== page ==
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MRI Pricing

Summary:
Two weeks ago I posted about what I thought might be rational pricing for my MRI and I ended by saying “Stay tuned.” I don’t yet have the bill and so I can’t say more about that. But the story got more interesting. A few days after I posted, I went online with SimonMed, the local in-network (I think) MRI provider to set up an appointment. But it walked me through a whole lot of questions to which I didn’t know the answers. It was almost as if you had to be my doctor to answer them. So I stopped. It had an 866 number but I worried that I would get into the same predicament. Then I realized that, given that SimonMed is about a block from my office, I could walk over and talk to a human. And a great human she was. I explained that because I’m not a doctor I couldn’t

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MRI Pricing

Two weeks ago I posted about what I thought might be rational pricing for my MRI and I ended by saying “Stay tuned.” I don’t yet have the bill and so I can’t say more about that.

But the story got more interesting. A few days after I posted, I went online with SimonMed, the local in-network (I think) MRI provider to set up an appointment. But it walked me through a whole lot of questions to which I didn’t know the answers. It was almost as if you had to be my doctor to answer them. So I stopped. It had an 866 number but I worried that I would get into the same predicament.

Then I realized that, given that SimonMed is about a block from my office, I could walk over and talk to a human. And a great human she was. I explained that because I’m not a doctor I couldn’t answer some of the questions and she nodded knowingly. I couldn’t see her facial expression because she was masked, but I sensed that she was quite willing to help.

She told me that there had a been a cancellation for the next day and so I could get in then.

Delighted, I walked back to my office and told my wife on the phone. My wife had what she and her doctor feared was a rotator cuff tear and she was in a lot of pain. I told her that maybe I could talk to them about getting her in earlier. Her doctor had sent the referral but we didn’t know where that stood. So I walked back and gave my wife’s information. It turned out that her referral wasn’t as far along for some reason. I called my wife, who was disappointed. So she called her insurer, who then sent her to something called “eviCore.” She called them and was told that someone had canceled her referral and that it “must have been” the doctor. So she called the doctor’s office but everyone must have been in a meeting.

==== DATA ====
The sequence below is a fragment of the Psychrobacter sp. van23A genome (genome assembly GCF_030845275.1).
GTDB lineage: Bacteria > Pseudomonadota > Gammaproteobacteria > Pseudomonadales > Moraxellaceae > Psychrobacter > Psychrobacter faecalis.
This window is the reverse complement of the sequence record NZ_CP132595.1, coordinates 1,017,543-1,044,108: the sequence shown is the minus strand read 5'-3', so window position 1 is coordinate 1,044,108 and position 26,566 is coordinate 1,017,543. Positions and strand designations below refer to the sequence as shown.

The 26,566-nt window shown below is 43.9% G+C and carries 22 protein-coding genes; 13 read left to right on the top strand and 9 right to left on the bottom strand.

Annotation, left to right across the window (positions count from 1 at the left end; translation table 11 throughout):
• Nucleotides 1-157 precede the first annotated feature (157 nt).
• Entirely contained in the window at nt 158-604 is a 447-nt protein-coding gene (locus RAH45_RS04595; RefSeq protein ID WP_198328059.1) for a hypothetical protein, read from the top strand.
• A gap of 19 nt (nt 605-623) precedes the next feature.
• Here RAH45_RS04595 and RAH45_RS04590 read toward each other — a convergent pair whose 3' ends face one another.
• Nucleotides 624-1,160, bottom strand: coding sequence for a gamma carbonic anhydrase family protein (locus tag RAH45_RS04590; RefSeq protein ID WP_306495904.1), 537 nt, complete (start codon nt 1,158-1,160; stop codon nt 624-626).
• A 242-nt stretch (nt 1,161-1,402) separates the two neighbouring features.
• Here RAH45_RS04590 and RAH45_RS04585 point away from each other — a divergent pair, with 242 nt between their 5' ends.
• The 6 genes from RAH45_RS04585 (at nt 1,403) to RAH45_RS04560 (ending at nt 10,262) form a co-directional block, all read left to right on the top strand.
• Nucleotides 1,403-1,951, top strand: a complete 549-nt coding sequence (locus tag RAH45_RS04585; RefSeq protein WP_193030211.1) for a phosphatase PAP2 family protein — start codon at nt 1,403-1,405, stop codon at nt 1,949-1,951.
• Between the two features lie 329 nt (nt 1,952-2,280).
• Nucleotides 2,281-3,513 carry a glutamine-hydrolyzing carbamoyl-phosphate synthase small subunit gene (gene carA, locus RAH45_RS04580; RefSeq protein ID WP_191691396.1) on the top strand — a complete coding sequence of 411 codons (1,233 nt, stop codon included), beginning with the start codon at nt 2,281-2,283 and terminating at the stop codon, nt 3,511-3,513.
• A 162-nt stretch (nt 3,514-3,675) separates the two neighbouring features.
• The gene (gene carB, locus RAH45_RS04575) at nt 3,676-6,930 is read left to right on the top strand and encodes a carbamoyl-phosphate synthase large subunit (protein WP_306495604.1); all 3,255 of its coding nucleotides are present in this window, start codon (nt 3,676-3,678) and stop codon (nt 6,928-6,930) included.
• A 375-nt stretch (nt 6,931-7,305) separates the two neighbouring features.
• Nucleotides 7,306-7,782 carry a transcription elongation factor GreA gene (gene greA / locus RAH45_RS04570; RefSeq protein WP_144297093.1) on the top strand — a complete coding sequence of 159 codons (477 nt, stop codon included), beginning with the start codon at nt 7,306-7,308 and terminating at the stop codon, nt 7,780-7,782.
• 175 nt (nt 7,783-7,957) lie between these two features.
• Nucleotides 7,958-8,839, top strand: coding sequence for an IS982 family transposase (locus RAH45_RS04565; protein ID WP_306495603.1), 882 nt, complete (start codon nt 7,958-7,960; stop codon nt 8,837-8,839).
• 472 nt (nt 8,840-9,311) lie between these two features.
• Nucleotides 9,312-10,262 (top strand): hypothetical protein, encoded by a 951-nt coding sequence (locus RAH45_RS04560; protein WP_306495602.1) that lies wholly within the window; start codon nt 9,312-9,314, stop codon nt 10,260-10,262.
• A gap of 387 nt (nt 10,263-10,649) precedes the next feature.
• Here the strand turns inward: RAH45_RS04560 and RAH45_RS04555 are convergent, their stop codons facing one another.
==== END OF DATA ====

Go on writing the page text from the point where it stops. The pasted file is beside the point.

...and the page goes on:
Then I had a thought. I wondered what it would cost if we just skipped the referral and paid for it ourselves. So I went back yet again to Simon Med and asked if we could set up an appointment if we paid for it ourselves. My new friend said we could. “What would that cost us?” I asked. She looked at her computer and said “$500.”

“$500, not $5,000?” I asked, “Are you sure?”

“I’m sure,” she said.

So I set up the appointment for the day after mine.

When I came in for my appointment the next day, the same person I had been dealing with told me that because there had been a mixup about the referral and because it was possible that SimonMed had contributed to it, we would be charged only $350.

The bad news was that the day of my wife’s scheduled MRI, Simon Med called and said that the appointment was postponed by 6 days because the magnets weren’t working. In that case, I joked, maybe they could do simply an RI.

The good news is that last Friday, she got her MRI and I paid $350.

This was better than North Dakota for Canadians!

David Henderson
David R. Henderson (born November 21, 1950) is a Canadian-born American economist and author who moved to the United States in 1972 and became a U.S. citizen in 1986, serving on President Ronald Reagan's Council of Economic Advisers from 1982 to 1984.[1] A research fellow at Stanford University's Hoover Institution[2] since 1990, he took a teaching position with the Naval Postgraduate School in Monterey, California in 1984, and is now a full professor of economics.[3]

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